As the wife of a certified teacher, I was very interested in this article. My husband is highly qualified in two areas and has been fortunate to keep his job. He constantly hears of teachers who are being laid off yet the individuals who are part of Teach for America keep their jobs because they are being funded by the government. One of his colleagues has been in this program for 2 years, but is leaving teaching already (not certified yet) to pursue and entirely different degree. Many organizations are formed because it seems that the government cannot adequately meet our needs. It appeared for a while that we did not have the number of qualified teachers in the classroom. This is not just in education, unqualified people work in many number of jobs, but this doesn't mean that the government should pay to put them somewhere else and see what happens. The basic idea is good, please don't get me wrong, but with all good things there are some problems.

Public policy is more complex than advocates or opponents of particular policies would have us believe. That's the important point you make in your last sentence.

In "systems," there are often occasions in which interventions and actions (such as TFA in education, or stipended volounteerism in my current Blue Avocado article) lead to unanticipated results. It's not because of bad intentions, but because the systems we're dealing with are complex, interrelated, and dynamic.

So the fact that in some school systems, TFA teachers (who are there because of their desire to help children in the poorest performing schools and to help bridge school performance gaps) get used as ploys in teacher contract negotiations (replacing more expensive teachers with less expensive teachers, or replacing unionized teachers with teachers who aren't or are unlikely to become union members) simply demonstrates your point that "with all good things there are some problems."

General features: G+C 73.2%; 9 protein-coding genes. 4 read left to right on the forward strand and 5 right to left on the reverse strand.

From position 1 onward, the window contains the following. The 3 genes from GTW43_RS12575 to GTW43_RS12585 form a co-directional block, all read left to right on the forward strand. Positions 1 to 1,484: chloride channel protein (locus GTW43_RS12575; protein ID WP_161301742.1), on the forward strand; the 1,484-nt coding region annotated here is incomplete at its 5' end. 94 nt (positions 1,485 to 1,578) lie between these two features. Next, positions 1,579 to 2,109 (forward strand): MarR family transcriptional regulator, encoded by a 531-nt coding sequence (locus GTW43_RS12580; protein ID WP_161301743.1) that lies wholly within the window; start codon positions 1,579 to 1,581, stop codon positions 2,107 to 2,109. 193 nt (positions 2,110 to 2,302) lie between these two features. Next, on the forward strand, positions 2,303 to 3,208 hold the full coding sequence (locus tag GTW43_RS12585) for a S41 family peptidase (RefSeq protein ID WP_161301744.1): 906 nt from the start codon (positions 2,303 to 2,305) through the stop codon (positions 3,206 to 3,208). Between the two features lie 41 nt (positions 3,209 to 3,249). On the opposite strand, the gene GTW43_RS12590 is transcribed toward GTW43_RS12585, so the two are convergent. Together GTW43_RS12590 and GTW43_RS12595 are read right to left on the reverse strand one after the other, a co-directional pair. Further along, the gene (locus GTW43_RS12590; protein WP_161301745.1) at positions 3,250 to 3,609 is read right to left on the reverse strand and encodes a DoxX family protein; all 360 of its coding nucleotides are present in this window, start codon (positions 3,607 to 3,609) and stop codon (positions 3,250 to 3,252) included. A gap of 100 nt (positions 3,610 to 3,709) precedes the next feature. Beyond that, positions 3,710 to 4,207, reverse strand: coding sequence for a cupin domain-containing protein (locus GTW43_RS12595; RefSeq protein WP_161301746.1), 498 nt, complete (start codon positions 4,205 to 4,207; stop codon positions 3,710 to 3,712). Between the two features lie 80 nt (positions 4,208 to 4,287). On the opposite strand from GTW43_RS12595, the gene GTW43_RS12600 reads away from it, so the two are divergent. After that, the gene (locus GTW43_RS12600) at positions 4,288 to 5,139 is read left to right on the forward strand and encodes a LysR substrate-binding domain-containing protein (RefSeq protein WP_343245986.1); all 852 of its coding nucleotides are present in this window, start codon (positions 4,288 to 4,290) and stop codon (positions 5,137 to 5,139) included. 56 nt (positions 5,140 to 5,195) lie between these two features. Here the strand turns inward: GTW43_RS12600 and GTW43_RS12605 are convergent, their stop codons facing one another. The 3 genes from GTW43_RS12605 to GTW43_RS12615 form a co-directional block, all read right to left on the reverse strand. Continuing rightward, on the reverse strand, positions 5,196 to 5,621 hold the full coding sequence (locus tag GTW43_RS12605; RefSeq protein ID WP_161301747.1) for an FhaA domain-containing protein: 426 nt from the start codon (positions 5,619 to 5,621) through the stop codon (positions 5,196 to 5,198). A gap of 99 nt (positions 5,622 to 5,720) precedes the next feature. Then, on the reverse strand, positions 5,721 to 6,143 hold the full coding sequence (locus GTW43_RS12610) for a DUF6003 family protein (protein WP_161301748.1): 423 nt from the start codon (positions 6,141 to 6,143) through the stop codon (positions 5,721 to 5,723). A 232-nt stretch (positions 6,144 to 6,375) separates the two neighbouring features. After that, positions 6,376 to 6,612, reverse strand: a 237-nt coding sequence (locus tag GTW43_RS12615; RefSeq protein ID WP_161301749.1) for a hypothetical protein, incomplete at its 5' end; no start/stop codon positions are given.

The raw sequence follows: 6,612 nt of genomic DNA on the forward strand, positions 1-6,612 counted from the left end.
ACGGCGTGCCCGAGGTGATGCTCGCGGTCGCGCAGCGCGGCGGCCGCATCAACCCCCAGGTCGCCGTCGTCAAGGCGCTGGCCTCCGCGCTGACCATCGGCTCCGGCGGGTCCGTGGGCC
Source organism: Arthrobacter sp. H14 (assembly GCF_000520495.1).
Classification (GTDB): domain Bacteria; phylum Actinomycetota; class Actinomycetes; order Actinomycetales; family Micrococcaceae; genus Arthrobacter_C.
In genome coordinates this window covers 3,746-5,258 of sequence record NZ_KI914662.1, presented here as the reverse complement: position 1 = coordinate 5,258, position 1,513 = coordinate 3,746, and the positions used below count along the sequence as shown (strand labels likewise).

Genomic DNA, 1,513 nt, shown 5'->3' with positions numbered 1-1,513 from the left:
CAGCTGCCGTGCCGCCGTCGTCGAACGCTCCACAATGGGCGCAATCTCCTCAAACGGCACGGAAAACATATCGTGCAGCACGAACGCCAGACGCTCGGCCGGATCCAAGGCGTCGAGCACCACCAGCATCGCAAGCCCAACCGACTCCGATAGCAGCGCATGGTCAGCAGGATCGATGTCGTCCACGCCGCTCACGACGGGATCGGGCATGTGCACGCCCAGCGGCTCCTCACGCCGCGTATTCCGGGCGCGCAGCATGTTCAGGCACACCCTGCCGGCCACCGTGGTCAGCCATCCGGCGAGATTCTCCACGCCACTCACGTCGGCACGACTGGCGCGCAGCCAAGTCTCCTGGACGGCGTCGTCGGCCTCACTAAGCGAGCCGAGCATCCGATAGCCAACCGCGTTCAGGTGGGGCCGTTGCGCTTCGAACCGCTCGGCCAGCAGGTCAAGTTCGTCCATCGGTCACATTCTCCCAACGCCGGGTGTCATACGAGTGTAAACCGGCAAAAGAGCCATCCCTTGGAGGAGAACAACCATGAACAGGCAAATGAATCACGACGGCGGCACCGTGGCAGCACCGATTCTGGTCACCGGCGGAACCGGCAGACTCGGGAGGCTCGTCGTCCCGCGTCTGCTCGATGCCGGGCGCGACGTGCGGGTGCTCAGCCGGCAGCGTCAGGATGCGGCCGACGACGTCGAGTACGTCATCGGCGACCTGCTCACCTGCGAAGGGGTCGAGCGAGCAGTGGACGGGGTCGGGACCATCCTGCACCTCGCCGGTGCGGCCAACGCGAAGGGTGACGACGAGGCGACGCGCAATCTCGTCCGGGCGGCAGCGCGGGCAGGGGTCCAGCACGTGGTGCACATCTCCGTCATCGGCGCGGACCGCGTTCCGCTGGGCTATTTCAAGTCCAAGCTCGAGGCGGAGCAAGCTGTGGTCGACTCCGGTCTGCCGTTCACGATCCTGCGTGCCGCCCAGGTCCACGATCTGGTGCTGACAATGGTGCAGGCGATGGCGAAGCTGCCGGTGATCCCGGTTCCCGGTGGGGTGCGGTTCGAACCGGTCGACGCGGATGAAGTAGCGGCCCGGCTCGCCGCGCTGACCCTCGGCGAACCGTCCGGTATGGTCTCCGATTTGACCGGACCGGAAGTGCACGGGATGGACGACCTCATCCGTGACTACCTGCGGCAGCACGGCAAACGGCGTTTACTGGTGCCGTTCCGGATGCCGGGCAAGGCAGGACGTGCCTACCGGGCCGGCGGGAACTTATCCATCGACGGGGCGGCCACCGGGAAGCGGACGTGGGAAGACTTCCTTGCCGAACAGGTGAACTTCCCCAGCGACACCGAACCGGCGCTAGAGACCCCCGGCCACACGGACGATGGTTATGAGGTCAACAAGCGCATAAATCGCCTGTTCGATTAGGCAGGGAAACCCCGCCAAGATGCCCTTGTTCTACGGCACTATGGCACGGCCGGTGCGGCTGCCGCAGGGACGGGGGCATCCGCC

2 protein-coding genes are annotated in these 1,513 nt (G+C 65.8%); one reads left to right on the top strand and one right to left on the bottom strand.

The challenge for us in the field--and for public policy makers--is to look at the anticipated and unanticipated consequences of public policy interventions, examine the results, and determine what kinds of adjustments in policy and practice need to be made--and then to be on the lookout for the next set of anticipated and unanticipated outcomes.

Thanks very much for your comment.

Rick, I really appreciated your article. I currently work with a Title 1 School full of TFA teachers. They certainly do have enthusiasm. Having said that, they do NOT have data that shows they did any better than the seasoned, certified teachers in the school. Most of them are conceited about who they are and do not like to do things the way the school suggests; rather they only want to do things the 'TFA' way which is not always the best according to different populations.

I am so discouraged with this program. So few stay in the classroom and therefore do not really commit to a long term mind set. Most just want the Master's Degree and the nearly $10,000 at the end of the two years. All of our TFA teachers started way above the salary offered to other certified new teachers. What a shame. I think there is hype and really good publicity about the oraganization and really very little data comparing ther efforts to other certified teachers.

Dear Anonymous: Thanks very much for your note. I've gotten similar emails and comments in response to this and other articles I've written recently. What is interesting is that the research really doesn't do or say what the TFA advocates say it does. But belief seems to trump the research. This is one issue, and I guess it's not uncommon, in which ideology (I don't mean this pejoratively) wins, regardless of the data.

Very informative article. I am the parent of a 2010 corp member and can tell you my daughter has had her school principal in her classroom ONCE in nine weeks. She has received NO mentoring from the TFA organization. When she asked for help she was reprimanded and told to be more independent. i'm tired of hearing how great the TFA corp members are. They throw them to the sharks and both the staff at her school and TFA have been no help at all. It is very sad indeed. GSL